Fishing for Predatory fish in the UK
Our freshwater predatory species can be divided into two categories "game" and "coarse": game fish are salmonids - the Atlantic salmon, brown trout, sea trout (anadromous brown trout) and rainbow trout (introduced steelhead from North America ); then our coarse fish: pike (northern pike in North America), perch (very similar to yellow perch), zander (closely related, and very similar to, walleye), chub (Leuciscus cephalus, an omnivorous rather than strictly predatory member of the carp family, no close North American equivalent), Danube catfish (Siluris glanis, introduced from mainland Europe) and the eel. This introduction will only describe the coarse species.
We have no muskies, freshwater bass, crappies or bluegill. Any mention of bass refers to the sea bass (Dicentrarchus labrax) which frequent UK coastal waters in the warmer months, these bass are highly prized.
The aforementioned "game" and "coarse" distinction is a historical one, and rooted in the British class system. It sounds all too ridiculous in the 21st century that such distinctions should still exist, but they do. The game fish were highly valued for their sporting and culinary qualities, thus landowners - the wealthy and aristocratic a century or two ago - controlled the fishing for these species. Good quality salmon fishing is very expensive, a week on a prime Scottish river might cost several thousand pounds, and low grade local salmon fishing is not cheap, even with relatively few fish running. Trout fishing on a chalk stream for native brownies is also expensive and strictly fly-only. There are many water-supply reservoirs that are stocked with brown and rainbow trout and available on a day-ticket, they are restricted to fly-only fishing, and stocking levels are usually good, so everyone has a good chance of catching a few.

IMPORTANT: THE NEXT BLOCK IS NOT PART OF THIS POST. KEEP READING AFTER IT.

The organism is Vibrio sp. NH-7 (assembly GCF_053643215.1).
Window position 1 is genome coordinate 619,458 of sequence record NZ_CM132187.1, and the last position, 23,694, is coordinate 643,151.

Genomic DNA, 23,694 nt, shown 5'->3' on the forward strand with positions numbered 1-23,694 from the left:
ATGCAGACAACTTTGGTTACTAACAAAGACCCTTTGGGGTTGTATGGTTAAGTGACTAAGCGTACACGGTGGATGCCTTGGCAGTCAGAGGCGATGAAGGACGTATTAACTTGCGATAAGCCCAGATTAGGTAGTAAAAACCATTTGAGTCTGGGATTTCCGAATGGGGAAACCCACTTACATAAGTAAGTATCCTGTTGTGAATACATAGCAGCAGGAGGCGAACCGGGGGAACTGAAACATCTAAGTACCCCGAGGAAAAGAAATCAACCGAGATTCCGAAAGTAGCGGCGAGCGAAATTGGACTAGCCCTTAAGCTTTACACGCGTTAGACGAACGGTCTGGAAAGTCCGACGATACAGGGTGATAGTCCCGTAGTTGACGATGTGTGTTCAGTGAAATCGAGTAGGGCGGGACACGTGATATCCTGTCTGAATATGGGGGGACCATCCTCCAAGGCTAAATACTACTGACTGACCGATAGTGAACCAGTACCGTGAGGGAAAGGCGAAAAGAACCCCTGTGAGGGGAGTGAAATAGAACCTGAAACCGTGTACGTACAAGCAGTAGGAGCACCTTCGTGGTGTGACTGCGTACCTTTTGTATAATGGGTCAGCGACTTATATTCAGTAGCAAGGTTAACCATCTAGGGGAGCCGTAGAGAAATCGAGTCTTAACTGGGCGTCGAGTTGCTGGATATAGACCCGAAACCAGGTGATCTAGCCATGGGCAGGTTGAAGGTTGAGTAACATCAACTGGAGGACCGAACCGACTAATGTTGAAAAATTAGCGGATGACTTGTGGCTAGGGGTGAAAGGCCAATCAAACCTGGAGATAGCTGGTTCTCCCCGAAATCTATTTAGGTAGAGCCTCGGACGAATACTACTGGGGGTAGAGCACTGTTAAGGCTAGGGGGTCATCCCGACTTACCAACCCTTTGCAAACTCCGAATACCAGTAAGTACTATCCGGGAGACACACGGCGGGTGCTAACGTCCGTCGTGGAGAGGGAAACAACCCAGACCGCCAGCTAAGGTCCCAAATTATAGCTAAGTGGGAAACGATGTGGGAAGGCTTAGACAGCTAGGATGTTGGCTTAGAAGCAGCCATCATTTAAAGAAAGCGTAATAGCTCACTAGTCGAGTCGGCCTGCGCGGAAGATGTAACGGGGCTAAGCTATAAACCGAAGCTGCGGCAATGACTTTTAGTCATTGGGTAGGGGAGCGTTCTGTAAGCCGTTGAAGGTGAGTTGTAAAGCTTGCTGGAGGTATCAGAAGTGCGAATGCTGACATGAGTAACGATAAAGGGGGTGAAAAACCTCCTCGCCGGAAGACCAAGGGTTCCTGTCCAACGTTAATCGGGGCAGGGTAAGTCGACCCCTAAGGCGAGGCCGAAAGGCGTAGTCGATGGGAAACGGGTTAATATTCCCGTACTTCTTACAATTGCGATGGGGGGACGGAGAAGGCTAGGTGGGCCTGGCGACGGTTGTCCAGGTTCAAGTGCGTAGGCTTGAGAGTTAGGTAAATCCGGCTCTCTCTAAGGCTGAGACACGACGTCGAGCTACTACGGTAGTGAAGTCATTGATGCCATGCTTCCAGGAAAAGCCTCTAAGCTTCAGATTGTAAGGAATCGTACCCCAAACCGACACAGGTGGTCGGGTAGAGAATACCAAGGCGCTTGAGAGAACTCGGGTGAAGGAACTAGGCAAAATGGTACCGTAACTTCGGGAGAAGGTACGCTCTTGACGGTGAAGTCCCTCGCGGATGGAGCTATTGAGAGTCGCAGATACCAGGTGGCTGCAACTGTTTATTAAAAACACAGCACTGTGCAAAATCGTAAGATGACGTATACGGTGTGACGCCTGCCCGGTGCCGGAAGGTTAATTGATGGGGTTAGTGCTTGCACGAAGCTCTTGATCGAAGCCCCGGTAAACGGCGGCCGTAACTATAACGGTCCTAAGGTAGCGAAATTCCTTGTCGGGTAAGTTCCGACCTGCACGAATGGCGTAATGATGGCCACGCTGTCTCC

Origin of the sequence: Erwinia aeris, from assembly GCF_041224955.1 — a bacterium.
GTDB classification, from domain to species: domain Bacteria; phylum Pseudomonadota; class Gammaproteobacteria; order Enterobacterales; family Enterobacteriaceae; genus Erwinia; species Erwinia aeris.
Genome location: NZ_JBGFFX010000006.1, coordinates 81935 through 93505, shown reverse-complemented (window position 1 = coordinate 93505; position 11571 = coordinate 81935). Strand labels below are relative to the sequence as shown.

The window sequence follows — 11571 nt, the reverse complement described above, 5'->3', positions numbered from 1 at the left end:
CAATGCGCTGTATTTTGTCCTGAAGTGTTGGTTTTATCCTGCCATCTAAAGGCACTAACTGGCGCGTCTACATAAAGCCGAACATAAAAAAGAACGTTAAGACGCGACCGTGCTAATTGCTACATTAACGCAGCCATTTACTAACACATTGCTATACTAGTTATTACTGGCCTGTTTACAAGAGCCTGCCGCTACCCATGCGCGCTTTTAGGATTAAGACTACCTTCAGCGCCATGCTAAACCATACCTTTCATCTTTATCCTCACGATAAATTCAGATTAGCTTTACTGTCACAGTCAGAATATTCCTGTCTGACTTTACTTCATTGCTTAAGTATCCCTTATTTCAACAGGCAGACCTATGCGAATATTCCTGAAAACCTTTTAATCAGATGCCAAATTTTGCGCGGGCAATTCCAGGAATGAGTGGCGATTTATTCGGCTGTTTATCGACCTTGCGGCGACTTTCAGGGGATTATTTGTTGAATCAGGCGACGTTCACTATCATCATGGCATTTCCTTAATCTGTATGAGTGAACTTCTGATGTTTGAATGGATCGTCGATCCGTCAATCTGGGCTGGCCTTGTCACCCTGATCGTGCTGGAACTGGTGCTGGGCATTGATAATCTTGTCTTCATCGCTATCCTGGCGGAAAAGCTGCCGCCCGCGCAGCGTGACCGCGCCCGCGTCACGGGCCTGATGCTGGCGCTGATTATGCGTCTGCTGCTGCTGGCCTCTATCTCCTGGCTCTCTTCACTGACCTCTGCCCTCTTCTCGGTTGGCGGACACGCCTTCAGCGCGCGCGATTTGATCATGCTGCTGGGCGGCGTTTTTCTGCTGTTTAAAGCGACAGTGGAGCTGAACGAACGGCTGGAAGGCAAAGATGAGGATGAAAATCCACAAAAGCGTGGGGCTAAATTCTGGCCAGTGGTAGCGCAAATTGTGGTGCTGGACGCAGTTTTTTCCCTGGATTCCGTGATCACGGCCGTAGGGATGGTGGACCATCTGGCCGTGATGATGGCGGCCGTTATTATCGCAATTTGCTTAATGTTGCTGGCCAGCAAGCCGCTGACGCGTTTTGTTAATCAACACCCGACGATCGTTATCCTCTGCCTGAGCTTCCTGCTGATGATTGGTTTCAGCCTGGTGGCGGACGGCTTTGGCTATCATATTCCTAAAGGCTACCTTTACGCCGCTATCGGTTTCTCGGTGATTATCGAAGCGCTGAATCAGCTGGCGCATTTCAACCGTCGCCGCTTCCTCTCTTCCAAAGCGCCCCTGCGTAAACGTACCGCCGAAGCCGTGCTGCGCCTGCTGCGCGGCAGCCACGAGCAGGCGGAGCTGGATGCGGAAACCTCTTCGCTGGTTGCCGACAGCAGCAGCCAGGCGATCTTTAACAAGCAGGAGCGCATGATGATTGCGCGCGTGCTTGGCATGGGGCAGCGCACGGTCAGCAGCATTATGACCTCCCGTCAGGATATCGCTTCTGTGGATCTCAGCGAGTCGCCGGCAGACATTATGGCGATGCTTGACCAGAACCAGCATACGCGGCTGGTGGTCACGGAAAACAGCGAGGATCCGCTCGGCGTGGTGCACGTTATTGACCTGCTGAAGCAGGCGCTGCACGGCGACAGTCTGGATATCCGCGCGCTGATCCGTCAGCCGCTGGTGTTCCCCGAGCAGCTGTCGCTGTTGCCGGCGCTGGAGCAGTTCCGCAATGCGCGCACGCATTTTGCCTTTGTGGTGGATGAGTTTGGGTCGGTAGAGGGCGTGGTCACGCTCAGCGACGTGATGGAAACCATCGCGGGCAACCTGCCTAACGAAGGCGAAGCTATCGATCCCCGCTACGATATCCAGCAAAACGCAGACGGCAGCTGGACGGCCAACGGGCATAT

The coarse fish are those other species that were left for the commoners, usually not such good eating, and too abundant to have any exclusivity value. These include a lot of cyprinid species that predator anglers might consider only in the context of preyfish or bait for the pike - the top native predator.